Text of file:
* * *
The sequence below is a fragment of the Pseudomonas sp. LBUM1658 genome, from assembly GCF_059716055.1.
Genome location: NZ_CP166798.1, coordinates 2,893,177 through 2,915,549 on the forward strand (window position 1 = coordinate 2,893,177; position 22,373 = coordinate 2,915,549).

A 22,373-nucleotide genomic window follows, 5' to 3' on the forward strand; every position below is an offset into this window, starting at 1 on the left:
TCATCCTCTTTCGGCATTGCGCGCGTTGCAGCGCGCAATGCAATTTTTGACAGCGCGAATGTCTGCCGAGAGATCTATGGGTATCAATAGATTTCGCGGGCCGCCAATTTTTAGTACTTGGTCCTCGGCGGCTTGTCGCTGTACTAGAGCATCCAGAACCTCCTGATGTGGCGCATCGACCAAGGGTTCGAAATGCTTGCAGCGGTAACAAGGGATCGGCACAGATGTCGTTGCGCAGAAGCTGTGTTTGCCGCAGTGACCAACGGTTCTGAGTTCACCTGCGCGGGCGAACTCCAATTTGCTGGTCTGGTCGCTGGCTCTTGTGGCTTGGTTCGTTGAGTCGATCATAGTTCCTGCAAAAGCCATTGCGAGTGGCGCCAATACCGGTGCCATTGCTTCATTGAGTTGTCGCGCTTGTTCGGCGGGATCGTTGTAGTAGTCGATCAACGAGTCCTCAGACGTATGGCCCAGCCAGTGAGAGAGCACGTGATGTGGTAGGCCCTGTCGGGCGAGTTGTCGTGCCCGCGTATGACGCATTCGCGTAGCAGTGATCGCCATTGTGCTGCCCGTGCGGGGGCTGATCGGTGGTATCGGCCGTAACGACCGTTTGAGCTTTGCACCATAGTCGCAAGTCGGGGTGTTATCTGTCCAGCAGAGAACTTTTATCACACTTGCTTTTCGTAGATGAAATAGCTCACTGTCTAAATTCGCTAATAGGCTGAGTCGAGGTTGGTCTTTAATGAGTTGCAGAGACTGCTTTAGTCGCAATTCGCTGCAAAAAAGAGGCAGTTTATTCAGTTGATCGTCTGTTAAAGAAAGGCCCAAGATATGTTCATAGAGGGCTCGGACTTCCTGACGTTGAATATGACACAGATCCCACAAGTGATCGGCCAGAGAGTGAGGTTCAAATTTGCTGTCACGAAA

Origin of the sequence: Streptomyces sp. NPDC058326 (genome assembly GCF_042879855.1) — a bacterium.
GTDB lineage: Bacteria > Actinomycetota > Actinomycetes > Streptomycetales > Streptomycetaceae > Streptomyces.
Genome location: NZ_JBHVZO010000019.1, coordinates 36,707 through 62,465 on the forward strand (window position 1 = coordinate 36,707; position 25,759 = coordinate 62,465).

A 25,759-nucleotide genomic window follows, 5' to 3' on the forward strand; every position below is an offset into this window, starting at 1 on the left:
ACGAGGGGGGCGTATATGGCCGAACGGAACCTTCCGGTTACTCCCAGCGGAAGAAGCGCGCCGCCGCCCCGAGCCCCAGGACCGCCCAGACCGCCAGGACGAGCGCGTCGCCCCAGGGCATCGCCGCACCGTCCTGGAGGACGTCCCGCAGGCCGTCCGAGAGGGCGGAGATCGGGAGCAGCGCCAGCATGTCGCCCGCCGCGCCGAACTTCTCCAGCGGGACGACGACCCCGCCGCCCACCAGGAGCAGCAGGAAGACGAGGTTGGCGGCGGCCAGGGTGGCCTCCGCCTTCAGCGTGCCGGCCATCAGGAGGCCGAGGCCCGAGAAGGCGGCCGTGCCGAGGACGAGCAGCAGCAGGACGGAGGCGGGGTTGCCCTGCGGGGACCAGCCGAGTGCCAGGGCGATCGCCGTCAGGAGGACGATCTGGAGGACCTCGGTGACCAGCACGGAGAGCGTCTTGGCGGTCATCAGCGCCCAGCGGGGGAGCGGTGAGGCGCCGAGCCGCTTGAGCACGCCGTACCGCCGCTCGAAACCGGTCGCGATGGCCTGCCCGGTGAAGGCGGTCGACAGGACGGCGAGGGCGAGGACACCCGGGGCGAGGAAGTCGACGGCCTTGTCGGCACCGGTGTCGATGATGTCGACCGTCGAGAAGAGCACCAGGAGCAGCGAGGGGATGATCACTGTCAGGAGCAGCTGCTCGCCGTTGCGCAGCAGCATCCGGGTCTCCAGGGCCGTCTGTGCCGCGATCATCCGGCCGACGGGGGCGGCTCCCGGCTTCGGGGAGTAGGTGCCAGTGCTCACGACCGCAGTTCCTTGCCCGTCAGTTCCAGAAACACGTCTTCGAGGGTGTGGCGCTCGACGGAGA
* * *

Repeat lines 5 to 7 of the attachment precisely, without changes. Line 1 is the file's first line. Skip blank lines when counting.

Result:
Origin of the sequence: Streptomyces sp. NPDC058326 (genome assembly GCF_042879855.1) — a bacterium.
GTDB lineage: Bacteria > Actinomycetota > Actinomycetes > Streptomycetales > Streptomycetaceae > Streptomyces.
Genome location: NZ_JBHVZO010000019.1, coordinates 36,707 through 62,465 on the forward strand (window position 1 = coordinate 36,707; position 25,759 = coordinate 62,465).